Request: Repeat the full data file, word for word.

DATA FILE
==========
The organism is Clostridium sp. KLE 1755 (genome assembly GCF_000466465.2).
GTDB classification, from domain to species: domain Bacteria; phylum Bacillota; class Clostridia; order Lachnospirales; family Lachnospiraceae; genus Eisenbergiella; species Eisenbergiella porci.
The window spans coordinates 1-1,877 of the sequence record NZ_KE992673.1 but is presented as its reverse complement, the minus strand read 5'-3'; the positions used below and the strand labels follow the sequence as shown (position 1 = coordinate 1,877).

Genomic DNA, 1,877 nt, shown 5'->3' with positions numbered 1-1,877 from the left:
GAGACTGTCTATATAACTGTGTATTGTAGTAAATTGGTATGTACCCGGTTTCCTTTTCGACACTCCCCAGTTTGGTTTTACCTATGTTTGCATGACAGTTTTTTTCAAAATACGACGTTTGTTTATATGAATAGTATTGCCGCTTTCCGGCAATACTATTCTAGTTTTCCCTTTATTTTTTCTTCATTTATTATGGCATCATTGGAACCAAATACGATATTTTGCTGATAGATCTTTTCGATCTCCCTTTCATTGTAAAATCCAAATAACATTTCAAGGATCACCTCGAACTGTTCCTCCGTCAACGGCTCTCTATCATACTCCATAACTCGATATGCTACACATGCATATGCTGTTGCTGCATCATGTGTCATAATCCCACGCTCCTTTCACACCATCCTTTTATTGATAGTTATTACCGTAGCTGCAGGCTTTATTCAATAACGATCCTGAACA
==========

The organism is Clostridium sp. KLE 1755 (genome assembly GCF_000466465.2).
GTDB classification, from domain to species: domain Bacteria; phylum Bacillota; class Clostridia; order Lachnospirales; family Lachnospiraceae; genus Eisenbergiella; species Eisenbergiella porci.
The window spans coordinates 1-1,877 of the sequence record NZ_KE992673.1 but is presented as its reverse complement, the minus strand read 5'-3'; the positions used below and the strand labels follow the sequence as shown (position 1 = coordinate 1,877).

Genomic DNA, 1,877 nt, shown 5'->3' with positions numbered 1-1,877 from the left:
GAGACTGTCTATATAACTGTGTATTGTAGTAAATTGGTATGTACCCGGTTTCCTTTTCGACACTCCCCAGTTTGGTTTTACCTATGTTTGCATGACAGTTTTTTTCAAAATACGACGTTTGTTTATATGAATAGTATTGCCGCTTTCCGGCAATACTATTCTAGTTTTCCCTTTATTTTTTCTTCATTTATTATGGCATCATTGGAACCAAATACGATATTTTGCTGATAGATCTTTTCGATCTCCCTTTCATTGTAAAATCCAAATAACATTTCAAGGATCACCTCGAACTGTTCCTCCGTCAACGGCTCTCTATCATACTCCATAACTCGATATGCTACACATGCATATGCTGTTGCTGCATCATGTGTCATAATCCCACGCTCCTTTCACACCATCCTTTTATTGATAGTTATTACCGTAGCTGCAGGCTTTATTCAATAACGATCCTGAACA